One controlling behavior could be a red flag to examine further.
People who meet coercive partners can become entrapped during the dating period, often unbeknownst to them. Over time, as a society, we have come to recognize more signs of coercive behaviors that are now part of our mainstream languages, such as love bombing, gaslighting, and narcissistic abuse. These coercive behaviors are tactics of emotional and psychological abuse, and often the perpetrator has narcissistic qualities. While one person is seeking a meaningful relationship, the coercive partner is looking for someone who can be influenced and eventually overpowered. Knowing what to look for in a potential partner to determine if there are lingering signs of coercive control is the best protection, and we now have more data to do just that.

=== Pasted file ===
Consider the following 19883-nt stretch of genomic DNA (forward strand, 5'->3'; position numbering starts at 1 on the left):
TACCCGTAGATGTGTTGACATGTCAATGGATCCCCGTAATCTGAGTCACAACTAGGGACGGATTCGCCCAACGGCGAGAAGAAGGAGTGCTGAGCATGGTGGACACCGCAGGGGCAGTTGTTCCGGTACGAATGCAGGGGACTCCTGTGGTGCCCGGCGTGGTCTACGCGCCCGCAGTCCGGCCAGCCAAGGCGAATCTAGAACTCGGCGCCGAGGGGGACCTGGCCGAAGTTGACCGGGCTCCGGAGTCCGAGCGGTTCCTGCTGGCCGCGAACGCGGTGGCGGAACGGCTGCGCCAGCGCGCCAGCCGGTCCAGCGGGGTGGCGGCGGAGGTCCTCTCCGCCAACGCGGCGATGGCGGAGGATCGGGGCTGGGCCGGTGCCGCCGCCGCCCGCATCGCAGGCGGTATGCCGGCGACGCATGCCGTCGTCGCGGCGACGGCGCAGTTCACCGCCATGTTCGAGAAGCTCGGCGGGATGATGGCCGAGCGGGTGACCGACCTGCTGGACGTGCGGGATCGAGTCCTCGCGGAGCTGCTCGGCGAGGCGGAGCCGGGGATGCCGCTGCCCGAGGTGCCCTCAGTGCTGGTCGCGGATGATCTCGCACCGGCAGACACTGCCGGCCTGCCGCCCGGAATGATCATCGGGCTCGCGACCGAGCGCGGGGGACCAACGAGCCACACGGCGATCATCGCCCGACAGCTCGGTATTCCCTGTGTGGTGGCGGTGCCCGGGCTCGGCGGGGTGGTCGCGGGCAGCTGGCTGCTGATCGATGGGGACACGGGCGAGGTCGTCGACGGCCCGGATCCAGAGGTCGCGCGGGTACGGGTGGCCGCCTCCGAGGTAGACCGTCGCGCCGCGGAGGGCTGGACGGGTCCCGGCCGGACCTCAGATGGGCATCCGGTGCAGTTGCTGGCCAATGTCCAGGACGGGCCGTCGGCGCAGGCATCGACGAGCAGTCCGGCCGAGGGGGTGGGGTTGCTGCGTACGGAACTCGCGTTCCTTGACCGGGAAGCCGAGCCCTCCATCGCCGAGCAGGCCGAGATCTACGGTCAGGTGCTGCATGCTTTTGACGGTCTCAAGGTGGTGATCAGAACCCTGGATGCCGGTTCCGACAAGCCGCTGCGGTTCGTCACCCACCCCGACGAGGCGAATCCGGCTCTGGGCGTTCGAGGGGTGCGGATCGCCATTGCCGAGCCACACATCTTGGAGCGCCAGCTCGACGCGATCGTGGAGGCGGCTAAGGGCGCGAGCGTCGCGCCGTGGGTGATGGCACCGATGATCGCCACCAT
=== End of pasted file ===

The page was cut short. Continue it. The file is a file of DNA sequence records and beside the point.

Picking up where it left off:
Helen Fisher, a senior research fellow at the Kinsey Institute and chief science adviser for Match.com, led a study (“Singles in America”) researching the behavior and attitudes of single people in the United States. In 2022, Fisher was stunned by one finding that had never appeared before: Participants were looking for emotional maturity, the ability to process and grapple with their feelings (Blum, 2023). Emotional maturity is counter to coercive behavior.
Defining Coercive Control
Coercive control is subtle, hard to identify, and can be embedded in what might seem like “normal” behavior, even behavior that appears favorable. Many types of non-physical behaviors constitute “coercive control” to attain a powerful persuasion over another person. All of the coercive tactics, in one way or another, serve to avoid, defend against, or disregard feelings in oneself or the other.
In my many years of facilitating groups for women with controlling partners, each woman unpacks her relational experience and determines which coercive tactics have been at play. The two most prominent coercive tactics identified that are also deeply harmful are love-bombing and gaslighting.